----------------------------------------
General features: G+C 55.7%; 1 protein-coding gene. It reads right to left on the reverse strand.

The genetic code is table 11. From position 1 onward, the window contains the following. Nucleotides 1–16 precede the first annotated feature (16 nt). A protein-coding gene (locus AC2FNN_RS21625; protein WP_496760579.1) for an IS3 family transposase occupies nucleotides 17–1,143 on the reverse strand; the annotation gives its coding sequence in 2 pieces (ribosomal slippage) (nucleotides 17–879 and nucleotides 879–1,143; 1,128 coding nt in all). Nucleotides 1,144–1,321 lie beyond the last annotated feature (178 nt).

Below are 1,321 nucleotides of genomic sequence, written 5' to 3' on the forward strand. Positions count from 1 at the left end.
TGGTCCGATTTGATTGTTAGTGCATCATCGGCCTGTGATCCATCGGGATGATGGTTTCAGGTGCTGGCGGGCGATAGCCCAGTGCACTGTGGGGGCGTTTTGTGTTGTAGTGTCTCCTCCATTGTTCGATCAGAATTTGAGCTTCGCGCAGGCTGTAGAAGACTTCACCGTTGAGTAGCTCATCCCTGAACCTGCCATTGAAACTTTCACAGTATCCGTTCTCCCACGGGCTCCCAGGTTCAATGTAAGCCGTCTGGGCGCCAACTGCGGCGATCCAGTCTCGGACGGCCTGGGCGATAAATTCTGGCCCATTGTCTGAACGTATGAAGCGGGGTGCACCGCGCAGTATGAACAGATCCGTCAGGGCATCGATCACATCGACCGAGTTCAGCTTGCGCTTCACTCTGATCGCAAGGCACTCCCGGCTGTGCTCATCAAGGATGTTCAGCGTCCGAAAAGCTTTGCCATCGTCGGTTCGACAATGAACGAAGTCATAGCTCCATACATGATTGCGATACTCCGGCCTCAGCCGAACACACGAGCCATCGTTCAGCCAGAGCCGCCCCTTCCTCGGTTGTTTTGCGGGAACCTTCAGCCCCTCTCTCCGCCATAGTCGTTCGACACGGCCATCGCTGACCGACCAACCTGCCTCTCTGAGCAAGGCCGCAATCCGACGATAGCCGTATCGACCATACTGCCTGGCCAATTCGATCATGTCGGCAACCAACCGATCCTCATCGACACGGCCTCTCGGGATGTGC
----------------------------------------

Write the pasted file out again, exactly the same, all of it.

General features: G+C 55.7%; 1 protein-coding gene. It reads right to left on the reverse strand.

The genetic code is table 11. From position 1 onward, the window contains the following. Nucleotides 1–16 precede the first annotated feature (16 nt). A protein-coding gene (locus AC2FNN_RS21625; protein WP_496760579.1) for an IS3 family transposase occupies nucleotides 17–1,143 on the reverse strand; the annotation gives its coding sequence in 2 pieces (ribosomal slippage) (nucleotides 17–879 and nucleotides 879–1,143; 1,128 coding nt in all). Nucleotides 1,144–1,321 lie beyond the last annotated feature (178 nt).

Below are 1,321 nucleotides of genomic sequence, written 5' to 3' on the forward strand. Positions count from 1 at the left end.
TGGTCCGATTTGATTGTTAGTGCATCATCGGCCTGTGATCCATCGGGATGATGGTTTCAGGTGCTGGCGGGCGATAGCCCAGTGCACTGTGGGGGCGTTTTGTGTTGTAGTGTCTCCTCCATTGTTCGATCAGAATTTGAGCTTCGCGCAGGCTGTAGAAGACTTCACCGTTGAGTAGCTCATCCCTGAACCTGCCATTGAAACTTTCACAGTATCCGTTCTCCCACGGGCTCCCAGGTTCAATGTAAGCCGTCTGGGCGCCAACTGCGGCGATCCAGTCTCGGACGGCCTGGGCGATAAATTCTGGCCCATTGTCTGAACGTATGAAGCGGGGTGCACCGCGCAGTATGAACAGATCCGTCAGGGCATCGATCACATCGACCGAGTTCAGCTTGCGCTTCACTCTGATCGCAAGGCACTCCCGGCTGTGCTCATCAAGGATGTTCAGCGTCCGAAAAGCTTTGCCATCGTCGGTTCGACAATGAACGAAGTCATAGCTCCATACATGATTGCGATACTCCGGCCTCAGCCGAACACACGAGCCATCGTTCAGCCAGAGCCGCCCCTTCCTCGGTTGTTTTGCGGGAACCTTCAGCCCCTCTCTCCGCCATAGTCGTTCGACACGGCCATCGCTGACCGACCAACCTGCCTCTCTGAGCAAGGCCGCAATCCGACGATAGCCGTATCGACCATACTGCCTGGCCAATTCGATCATGTCGGCAACCAACCGATCCTCATCGACACGGCCTCTCGGGATGTGC